Simon Lovestone is Professor of Translational Neuroscience, University of Oxford Department of Psychiatry. He is also the academic co-coordinator of the EMIF programme and part of the leadership team of EMIF-AD. Here he shares the role that EMIF has played in supporting research in Alzheimer’s Disease, and what he hopes to take away from his participation in the upcoming event “EMIF: E-managing the Future of Health Data” in Budapest, from 16th-17th March.

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“In contrast, EMIF has brought together a group of people that enabled identification of the right cohorts through the cohort selection tool, or the EMIF catalogue. In a study that we’re doing at the moment we’ve already completed a study of 500 individuals and we’re now embarking on a study of 1000 individuals.”

Simon Lovestone does not hesitate when asked what EMIF – the European Medical Information Framework programme – has achieved to date. As academic co-coordinator of EMIF, Lovestone has first-hand experience in how the sharing of health data can help researchers advance their work more efficiently and effectively. “For me, one of the first and most material advances of EMIF has been the ready access to large amounts of data and, most importantly, samples attached to that data,” he says. Lovestone’s research group has been working on biomarkers in people with Alzheimer’s Disease (AD) for the past ten years – accordingly, one of his particular responsibilities in EMIF is for Work Package 3: Biomarkers.

Trying to get the samples in order to do analysis of biomarkers is, says Lovestone, very difficult. In the past, his research group has obtained samples via cohorts he has generated. While they’ve seen success from this method, it is both very costly and not scalable. “It’s only good for collecting samples from maybe a few hundred individuals and often those samples that you collect don’t have all the data you want – for instance other items like brain scans – because it’s so costly to amass all of that data,” Lovestone explains.

Finding success with collaboration

After getting frustrated by the limitations posed by just using their own samples, Lovestone and his group were eager to collaborate to obtain the data needed to advance their research. “We had some great collaborations with a small number of scientific groups. However, it is inordinately time consuming and not very effective trying to find people to collaborate with from conferences or from reading their papers,” he says of the initial efforts to find collaborators.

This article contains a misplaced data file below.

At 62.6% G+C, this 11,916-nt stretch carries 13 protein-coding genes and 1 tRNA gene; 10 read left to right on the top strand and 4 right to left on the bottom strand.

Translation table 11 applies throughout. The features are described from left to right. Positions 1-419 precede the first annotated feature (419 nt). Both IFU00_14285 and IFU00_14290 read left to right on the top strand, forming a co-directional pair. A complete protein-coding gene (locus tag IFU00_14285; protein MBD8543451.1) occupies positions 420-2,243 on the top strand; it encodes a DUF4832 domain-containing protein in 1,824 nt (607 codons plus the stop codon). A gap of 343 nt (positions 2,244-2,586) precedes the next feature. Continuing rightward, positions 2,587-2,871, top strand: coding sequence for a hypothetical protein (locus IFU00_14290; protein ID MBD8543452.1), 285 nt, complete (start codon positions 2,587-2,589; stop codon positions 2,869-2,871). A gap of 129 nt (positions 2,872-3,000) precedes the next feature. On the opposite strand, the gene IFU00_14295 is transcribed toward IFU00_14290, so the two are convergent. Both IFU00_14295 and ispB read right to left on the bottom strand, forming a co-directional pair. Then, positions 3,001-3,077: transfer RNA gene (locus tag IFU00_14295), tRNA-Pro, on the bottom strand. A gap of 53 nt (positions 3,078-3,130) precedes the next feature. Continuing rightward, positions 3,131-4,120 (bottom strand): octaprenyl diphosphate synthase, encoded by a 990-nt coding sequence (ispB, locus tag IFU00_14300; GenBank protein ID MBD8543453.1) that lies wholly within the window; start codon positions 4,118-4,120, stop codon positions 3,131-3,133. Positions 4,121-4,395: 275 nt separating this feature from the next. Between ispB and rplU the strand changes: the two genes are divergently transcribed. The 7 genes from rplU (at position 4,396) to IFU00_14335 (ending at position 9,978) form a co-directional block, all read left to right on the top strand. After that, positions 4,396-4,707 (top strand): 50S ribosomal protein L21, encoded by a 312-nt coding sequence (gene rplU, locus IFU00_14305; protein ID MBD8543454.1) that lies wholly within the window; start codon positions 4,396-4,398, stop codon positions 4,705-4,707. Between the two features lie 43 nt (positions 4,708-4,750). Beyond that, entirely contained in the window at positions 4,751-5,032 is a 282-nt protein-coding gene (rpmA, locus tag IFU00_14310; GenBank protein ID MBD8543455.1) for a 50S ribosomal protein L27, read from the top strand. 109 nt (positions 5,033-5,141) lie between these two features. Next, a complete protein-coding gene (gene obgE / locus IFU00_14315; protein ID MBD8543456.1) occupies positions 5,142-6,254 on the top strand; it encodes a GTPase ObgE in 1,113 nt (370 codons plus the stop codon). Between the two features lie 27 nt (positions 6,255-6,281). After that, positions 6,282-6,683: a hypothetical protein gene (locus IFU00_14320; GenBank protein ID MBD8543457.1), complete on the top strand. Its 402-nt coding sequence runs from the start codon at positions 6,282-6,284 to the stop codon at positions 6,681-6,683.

“In contrast, EMIF has brought together a group of people that enabled identification of the right cohorts through the cohort selection tool, or the EMIF catalogue. In a study that we’re doing at the moment we’ve already completed a study of 500 individuals and we’re now embarking on a study of 1000 individuals,” says Lovestone. This includes some very specific data that allows the researches to quantitate the amount of pathology in an individual’s brain, where they also have good quality clinical data and where there are samples available.

With EMIF, the group was able to identify these cohorts very quickly and was able to contact the right people to confirm the samples – all of which have now been aggregated and sent to Lovestone’s lab for analysis. “This has saved us literally years and years of work, and has saved literally hundreds of thousands, if not millions, of euros were we have had to collect all the associated data specifically for this study,” says Lovestone. He also notes that others in EMIF have been able to accomplish similar endeavours, by using aggregation of data from different cohorts for a whole range of scientific objectives.

Looking ahead to what’s next for AD research in EMIF

The success seen in this particular case thus far is invigorating – but it’s just the first phase. “What we are really looking forward to doing is doing huge studies on electronic medical records, and looking for susceptibility and risk factors to try and identify better targets for therapy,” he says of future plans. This is an initiative that will be done in collaboration with the EMIF-Metabolics Vertical.

Of the upcoming conference in Budapest, Lovestone says he is looking forward to hearing about the progress of the different work packages, and to meeting others interested in real world data and access to electronic medical records. The progress enabled by EMIF in AD research is undoubtedly impressive – but clearly there is plenty left to do. Lovestone points to a joint study his group is doing with the EMIF-Metabolic vertical, which has been very successful in exploring pre-clinical AD pathology in men with insulin resistance. “We’ve got an amazing data set including samples, they’ve all been analysed and I’m really looking forward to getting together with my colleagues from EMIF Metabolic and across EMIF-AD to discuss the results and what we’re going to do next.”

About Simon Lovestone
Simon Lovestone is Professor of Translational Neuroscience at the University of Oxford. His research interests are in the mechanisms of Alzheimer’s disease and biomarkers for dementia. He is the academic co-coordinator for EMIF and part of the leadership team of EMIF-AD with a particular responsibility for work package 3 – biomarkers.

 

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2018-03-07T07:45:18+00:00